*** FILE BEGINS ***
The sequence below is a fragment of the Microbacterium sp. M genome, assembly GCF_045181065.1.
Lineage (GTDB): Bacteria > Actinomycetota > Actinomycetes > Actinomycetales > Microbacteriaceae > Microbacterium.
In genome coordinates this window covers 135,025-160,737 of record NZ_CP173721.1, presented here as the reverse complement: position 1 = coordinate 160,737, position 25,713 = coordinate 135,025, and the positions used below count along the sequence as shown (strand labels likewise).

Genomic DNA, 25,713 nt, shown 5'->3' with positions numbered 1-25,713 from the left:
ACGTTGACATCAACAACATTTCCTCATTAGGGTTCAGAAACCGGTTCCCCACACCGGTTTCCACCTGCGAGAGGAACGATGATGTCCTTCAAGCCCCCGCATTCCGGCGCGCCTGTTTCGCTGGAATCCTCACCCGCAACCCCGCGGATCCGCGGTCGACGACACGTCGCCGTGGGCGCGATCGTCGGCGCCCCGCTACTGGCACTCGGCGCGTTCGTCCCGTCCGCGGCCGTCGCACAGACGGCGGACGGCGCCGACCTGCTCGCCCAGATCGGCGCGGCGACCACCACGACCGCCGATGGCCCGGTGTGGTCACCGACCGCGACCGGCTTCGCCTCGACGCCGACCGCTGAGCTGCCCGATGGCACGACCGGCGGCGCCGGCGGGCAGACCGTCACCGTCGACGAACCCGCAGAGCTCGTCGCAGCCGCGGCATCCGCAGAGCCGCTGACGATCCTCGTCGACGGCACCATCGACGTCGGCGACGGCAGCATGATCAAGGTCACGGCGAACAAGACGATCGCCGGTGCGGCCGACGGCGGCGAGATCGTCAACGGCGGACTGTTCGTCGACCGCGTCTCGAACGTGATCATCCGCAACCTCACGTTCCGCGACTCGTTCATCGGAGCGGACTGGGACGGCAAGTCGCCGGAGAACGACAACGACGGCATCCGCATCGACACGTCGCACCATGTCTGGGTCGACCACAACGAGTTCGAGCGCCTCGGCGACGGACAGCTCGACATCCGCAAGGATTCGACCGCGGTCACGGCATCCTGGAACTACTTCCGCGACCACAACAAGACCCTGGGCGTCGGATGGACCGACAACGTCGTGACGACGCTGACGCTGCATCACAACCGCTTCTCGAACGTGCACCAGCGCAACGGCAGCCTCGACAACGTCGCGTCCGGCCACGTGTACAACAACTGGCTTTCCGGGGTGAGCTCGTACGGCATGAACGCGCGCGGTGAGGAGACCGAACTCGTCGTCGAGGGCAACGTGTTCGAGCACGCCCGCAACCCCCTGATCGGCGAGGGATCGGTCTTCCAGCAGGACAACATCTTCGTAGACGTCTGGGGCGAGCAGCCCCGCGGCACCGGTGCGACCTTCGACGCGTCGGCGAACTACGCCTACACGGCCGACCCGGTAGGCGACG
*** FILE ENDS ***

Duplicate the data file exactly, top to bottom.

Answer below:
The sequence below is a fragment of the Microbacterium sp. M genome, assembly GCF_045181065.1.
Lineage (GTDB): Bacteria > Actinomycetota > Actinomycetes > Actinomycetales > Microbacteriaceae > Microbacterium.
In genome coordinates this window covers 135,025-160,737 of record NZ_CP173721.1, presented here as the reverse complement: position 1 = coordinate 160,737, position 25,713 = coordinate 135,025, and the positions used below count along the sequence as shown (strand labels likewise).

Genomic DNA, 25,713 nt, shown 5'->3' with positions numbered 1-25,713 from the left:
ACGTTGACATCAACAACATTTCCTCATTAGGGTTCAGAAACCGGTTCCCCACACCGGTTTCCACCTGCGAGAGGAACGATGATGTCCTTCAAGCCCCCGCATTCCGGCGCGCCTGTTTCGCTGGAATCCTCACCCGCAACCCCGCGGATCCGCGGTCGACGACACGTCGCCGTGGGCGCGATCGTCGGCGCCCCGCTACTGGCACTCGGCGCGTTCGTCCCGTCCGCGGCCGTCGCACAGACGGCGGACGGCGCCGACCTGCTCGCCCAGATCGGCGCGGCGACCACCACGACCGCCGATGGCCCGGTGTGGTCACCGACCGCGACCGGCTTCGCCTCGACGCCGACCGCTGAGCTGCCCGATGGCACGACCGGCGGCGCCGGCGGGCAGACCGTCACCGTCGACGAACCCGCAGAGCTCGTCGCAGCCGCGGCATCCGCAGAGCCGCTGACGATCCTCGTCGACGGCACCATCGACGTCGGCGACGGCAGCATGATCAAGGTCACGGCGAACAAGACGATCGCCGGTGCGGCCGACGGCGGCGAGATCGTCAACGGCGGACTGTTCGTCGACCGCGTCTCGAACGTGATCATCCGCAACCTCACGTTCCGCGACTCGTTCATCGGAGCGGACTGGGACGGCAAGTCGCCGGAGAACGACAACGACGGCATCCGCATCGACACGTCGCACCATGTCTGGGTCGACCACAACGAGTTCGAGCGCCTCGGCGACGGACAGCTCGACATCCGCAAGGATTCGACCGCGGTCACGGCATCCTGGAACTACTTCCGCGACCACAACAAGACCCTGGGCGTCGGATGGACCGACAACGTCGTGACGACGCTGACGCTGCATCACAACCGCTTCTCGAACGTGCACCAGCGCAACGGCAGCCTCGACAACGTCGCGTCCGGCCACGTGTACAACAACTGGCTTTCCGGGGTGAGCTCGTACGGCATGAACGCGCGCGGTGAGGAGACCGAACTCGTCGTCGAGGGCAACGTGTTCGAGCACGCCCGCAACCCCCTGATCGGCGAGGGATCGGTCTTCCAGCAGGACAACATCTTCGTAGACGTCTGGGGCGAGCAGCCCCGCGGCACCGGTGCGACCTTCGACGCGTCGGCGAACTACGCCTACACGGCCGACCCGGTAGGCGACG